The rules of GDPR for small businesses is the same as for bigger corporations. Yet it’s been reported that many small businesses still don’t understand GDPR, seven months after it came into effect. Of the 1000 questioned for a new survey, half admitted that they didn’t understand the rules brought in on May 25th, despite the possible consequences. Keep in mind this could potentially be up to €20 million – per data breach.
There were many shocking statistics to come out of the survey. A few to particularly take note of:
- 60% of small businesses didn’t know that the Information Commissioner’s Office should be notified if a data breach occurs. In addition, half didn’t know that the affected individuals should also be notified.
- 25% allowed employees to use their own phones, computers etc. for work without making sure the data was encrypted. No matter how secure the data was in the workplace, it therefore wasn’t sufficiently protected.
- Many paper records are not being disposed of securely. More than half were not disposing of customer records properly, and the same was true of staff records in 71% of cases.
- A quarter had used details from real case studies in training materials, effectively handing out private information to their employees.
You can read the full details of the survey by clicking here.
Being unaware of the requirements under GDPR for small businesses, these companies are putting their customers and themselves at risk. It’s vital that everyone knows their obligations regarding data protection under the new laws, but many still don’t.
Activa Consulting can provide extensive GDPR gap analysis to ensure that your company is compliant with GDPR. We also offer services designed to protect you from data breaches such as GDPR staff training, which will prevent simple lapses that could lead to massive fines.
So contact us today to give your organisation the best chance of being GDPR compliant!
Is your smartphone listening to your conversations? I’ve had a lot of creepy experiences lately, where a verbal conversation I’ve had with someone is suddenly being reflected in the adverts being served up to me by my Android smartphone. For example, someone asked me about who Help For Heroes were, so I explained it – and then what was the very next advert to show up on my phone, after never being considered or searched for before using that device or any other?
Mental health support for ex-servicemen. Just one of many. So I started digging to find out more about how this is happening – and whether anyone genuinely has the rights to listen in to my conversations.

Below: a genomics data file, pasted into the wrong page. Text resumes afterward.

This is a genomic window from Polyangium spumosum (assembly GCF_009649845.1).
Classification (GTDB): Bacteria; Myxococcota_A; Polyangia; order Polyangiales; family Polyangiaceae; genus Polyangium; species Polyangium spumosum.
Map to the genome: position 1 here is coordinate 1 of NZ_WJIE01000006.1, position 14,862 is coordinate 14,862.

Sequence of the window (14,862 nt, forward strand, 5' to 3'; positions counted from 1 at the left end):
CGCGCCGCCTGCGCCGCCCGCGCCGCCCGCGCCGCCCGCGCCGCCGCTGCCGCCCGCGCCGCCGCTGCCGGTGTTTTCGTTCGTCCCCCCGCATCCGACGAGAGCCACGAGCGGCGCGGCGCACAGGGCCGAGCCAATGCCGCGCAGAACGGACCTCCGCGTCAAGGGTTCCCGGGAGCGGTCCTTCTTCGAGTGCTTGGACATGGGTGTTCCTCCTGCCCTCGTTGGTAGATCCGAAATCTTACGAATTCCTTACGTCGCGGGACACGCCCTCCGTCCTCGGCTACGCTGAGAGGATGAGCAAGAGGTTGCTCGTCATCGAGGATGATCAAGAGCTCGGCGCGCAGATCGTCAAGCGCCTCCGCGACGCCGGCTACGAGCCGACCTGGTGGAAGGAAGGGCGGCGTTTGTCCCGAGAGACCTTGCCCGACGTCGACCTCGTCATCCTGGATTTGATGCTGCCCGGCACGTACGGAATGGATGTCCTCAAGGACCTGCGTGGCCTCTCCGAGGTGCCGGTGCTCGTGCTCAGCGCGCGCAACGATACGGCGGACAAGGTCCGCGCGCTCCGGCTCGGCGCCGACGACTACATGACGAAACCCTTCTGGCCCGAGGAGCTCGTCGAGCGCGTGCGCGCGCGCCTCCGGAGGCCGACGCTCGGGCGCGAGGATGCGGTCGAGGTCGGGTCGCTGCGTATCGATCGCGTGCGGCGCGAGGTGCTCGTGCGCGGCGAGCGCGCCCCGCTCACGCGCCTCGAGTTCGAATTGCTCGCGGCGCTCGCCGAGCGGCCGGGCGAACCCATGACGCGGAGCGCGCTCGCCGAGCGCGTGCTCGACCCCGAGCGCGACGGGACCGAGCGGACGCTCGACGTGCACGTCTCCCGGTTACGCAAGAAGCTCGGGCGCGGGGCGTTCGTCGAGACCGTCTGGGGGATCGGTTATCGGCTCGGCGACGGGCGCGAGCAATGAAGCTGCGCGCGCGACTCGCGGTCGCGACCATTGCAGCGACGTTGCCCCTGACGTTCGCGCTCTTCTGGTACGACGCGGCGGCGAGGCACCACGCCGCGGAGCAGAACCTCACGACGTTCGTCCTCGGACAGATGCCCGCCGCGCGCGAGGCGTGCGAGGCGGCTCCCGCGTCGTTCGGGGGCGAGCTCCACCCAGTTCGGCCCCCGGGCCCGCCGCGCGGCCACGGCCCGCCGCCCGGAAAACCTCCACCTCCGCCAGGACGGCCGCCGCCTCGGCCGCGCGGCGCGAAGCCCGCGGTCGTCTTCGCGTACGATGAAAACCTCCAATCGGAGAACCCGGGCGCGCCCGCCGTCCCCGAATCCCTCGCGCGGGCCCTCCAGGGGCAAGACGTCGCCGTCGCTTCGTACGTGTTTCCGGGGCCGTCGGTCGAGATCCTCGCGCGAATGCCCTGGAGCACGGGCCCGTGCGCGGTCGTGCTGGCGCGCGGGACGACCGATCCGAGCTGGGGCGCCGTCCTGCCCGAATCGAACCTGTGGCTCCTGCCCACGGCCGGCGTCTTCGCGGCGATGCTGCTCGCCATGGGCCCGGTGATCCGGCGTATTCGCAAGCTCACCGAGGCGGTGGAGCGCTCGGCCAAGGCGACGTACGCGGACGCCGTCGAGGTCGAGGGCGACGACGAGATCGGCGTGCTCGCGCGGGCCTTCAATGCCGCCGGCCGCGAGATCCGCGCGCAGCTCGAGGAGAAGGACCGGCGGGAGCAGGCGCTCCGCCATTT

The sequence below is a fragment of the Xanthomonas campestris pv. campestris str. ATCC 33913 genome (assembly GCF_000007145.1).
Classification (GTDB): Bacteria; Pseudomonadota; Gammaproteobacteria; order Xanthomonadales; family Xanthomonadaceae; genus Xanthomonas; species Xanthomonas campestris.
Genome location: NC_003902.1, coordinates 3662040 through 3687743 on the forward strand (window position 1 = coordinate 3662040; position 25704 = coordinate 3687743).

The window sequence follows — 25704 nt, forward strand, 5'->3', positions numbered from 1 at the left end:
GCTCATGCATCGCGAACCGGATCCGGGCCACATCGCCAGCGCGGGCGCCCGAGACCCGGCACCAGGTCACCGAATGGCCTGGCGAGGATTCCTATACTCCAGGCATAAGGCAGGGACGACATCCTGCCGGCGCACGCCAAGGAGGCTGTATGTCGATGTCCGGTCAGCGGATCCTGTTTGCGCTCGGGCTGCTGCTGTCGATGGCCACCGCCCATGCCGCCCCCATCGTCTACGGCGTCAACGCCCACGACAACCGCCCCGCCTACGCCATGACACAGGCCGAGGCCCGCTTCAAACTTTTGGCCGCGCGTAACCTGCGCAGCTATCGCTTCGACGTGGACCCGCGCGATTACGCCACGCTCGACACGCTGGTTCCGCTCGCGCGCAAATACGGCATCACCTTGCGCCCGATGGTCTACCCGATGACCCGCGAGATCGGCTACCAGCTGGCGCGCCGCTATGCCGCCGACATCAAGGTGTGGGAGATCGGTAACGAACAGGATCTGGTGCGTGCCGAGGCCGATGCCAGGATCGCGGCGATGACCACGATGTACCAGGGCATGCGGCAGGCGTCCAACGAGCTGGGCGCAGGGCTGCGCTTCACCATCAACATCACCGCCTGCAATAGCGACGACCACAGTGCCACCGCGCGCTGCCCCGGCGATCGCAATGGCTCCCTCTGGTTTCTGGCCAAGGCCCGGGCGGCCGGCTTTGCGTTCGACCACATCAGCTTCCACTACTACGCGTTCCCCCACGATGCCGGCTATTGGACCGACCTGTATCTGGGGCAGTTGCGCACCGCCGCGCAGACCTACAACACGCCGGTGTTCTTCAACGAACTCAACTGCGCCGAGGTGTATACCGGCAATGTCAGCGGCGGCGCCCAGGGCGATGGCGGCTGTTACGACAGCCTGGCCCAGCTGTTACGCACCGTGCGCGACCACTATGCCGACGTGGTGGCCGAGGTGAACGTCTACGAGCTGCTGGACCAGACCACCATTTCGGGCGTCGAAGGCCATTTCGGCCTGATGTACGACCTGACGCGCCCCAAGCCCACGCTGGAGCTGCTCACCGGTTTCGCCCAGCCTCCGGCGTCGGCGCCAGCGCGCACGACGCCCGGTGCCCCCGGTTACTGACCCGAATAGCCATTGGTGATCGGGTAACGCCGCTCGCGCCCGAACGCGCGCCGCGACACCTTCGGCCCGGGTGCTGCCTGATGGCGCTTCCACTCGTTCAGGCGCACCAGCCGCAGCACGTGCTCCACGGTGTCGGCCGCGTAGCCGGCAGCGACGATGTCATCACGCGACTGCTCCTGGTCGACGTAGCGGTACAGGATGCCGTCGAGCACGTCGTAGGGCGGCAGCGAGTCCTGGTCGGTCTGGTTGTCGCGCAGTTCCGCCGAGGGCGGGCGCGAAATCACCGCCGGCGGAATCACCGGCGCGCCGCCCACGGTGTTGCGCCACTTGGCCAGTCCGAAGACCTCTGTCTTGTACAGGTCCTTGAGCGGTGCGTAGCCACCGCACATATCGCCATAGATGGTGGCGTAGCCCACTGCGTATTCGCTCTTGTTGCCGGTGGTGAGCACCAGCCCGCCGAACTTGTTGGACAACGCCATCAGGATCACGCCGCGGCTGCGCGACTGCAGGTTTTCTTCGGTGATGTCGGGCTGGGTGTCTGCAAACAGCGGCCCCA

As it turns out, it’s not a conspiracy theory. It’s been discovered that your smartphone really is listening in and collecting data about you. Hundreds of smartphone apps are using a technology from a company called Alphonso, which accesses a phone’s microphone to collect advertising data.
Alphonso’s software seems to be particularly focused on a user’s TV-watching habits. It listens in on the phone’s local environment, and receives audio samples which it compares to commercial content. If a match is found, it will then attempt to deliver targeted ads for that same content to your phone.
Did these apps genuinely get our specific, informed, granular consent to do this? And is this consent retractable? If not, then it would appear that this kind of data collection doesn’t conform to GDPR.
If you want to prevent your smartphone listening to your conversations, there are several things you can do to safeguard your data. Most crucially, you need to control permissions for your smartphone’s microphone:
- For iOS, go to Settings -> Privacy -> Microphone
- For Android, go to Settings -> Apps -> App Permissions
So I changed the permissions of which apps could use my phone’s microphone. Now the ads I see are stuck in a timewarp – still trying to flog the same things they were a month ago. So, you win some… you lose some!
Want to find out more about GDPR and data protection? Click here for all the information you need…
We’ve been delivering many urgent project management and staff training projects recently, to companies that just need “GDPR compliance now” – so much so that we’ve not had time for our usual blogging and marketing activity lately. We’ve written this article to consider where companies and organisations are really at in their GDPR compliance programmes now and what we’d recommend that companies do next. (more…)